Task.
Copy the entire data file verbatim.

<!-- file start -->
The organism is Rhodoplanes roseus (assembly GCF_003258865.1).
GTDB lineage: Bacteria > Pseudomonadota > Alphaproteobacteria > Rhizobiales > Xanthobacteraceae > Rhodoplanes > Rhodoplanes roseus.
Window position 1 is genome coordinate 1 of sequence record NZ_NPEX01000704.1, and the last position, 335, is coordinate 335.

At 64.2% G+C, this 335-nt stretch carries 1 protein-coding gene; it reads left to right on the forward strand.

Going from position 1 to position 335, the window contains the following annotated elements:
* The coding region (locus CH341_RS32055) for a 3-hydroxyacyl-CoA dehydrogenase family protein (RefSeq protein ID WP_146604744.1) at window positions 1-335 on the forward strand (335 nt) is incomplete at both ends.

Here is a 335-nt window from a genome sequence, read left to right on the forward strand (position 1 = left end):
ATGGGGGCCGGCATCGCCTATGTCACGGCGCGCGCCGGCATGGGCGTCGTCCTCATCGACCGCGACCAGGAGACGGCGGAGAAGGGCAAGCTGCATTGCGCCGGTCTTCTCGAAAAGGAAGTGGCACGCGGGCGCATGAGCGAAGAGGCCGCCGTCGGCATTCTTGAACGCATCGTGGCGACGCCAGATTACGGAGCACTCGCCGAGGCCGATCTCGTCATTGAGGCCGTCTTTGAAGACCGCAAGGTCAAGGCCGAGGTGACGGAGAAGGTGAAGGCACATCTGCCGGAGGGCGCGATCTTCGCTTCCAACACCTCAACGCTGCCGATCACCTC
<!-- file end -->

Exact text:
The organism is Rhodoplanes roseus (assembly GCF_003258865.1).
GTDB lineage: Bacteria > Pseudomonadota > Alphaproteobacteria > Rhizobiales > Xanthobacteraceae > Rhodoplanes > Rhodoplanes roseus.
Window position 1 is genome coordinate 1 of sequence record NZ_NPEX01000704.1, and the last position, 335, is coordinate 335.

At 64.2% G+C, this 335-nt stretch carries 1 protein-coding gene; it reads left to right on the forward strand.

Going from position 1 to position 335, the window contains the following annotated elements:
* The coding region (locus CH341_RS32055) for a 3-hydroxyacyl-CoA dehydrogenase family protein (RefSeq protein ID WP_146604744.1) at window positions 1-335 on the forward strand (335 nt) is incomplete at both ends.

Here is a 335-nt window from a genome sequence, read left to right on the forward strand (position 1 = left end):
ATGGGGGCCGGCATCGCCTATGTCACGGCGCGCGCCGGCATGGGCGTCGTCCTCATCGACCGCGACCAGGAGACGGCGGAGAAGGGCAAGCTGCATTGCGCCGGTCTTCTCGAAAAGGAAGTGGCACGCGGGCGCATGAGCGAAGAGGCCGCCGTCGGCATTCTTGAACGCATCGTGGCGACGCCAGATTACGGAGCACTCGCCGAGGCCGATCTCGTCATTGAGGCCGTCTTTGAAGACCGCAAGGTCAAGGCCGAGGTGACGGAGAAGGTGAAGGCACATCTGCCGGAGGGCGCGATCTTCGCTTCCAACACCTCAACGCTGCCGATCACCTC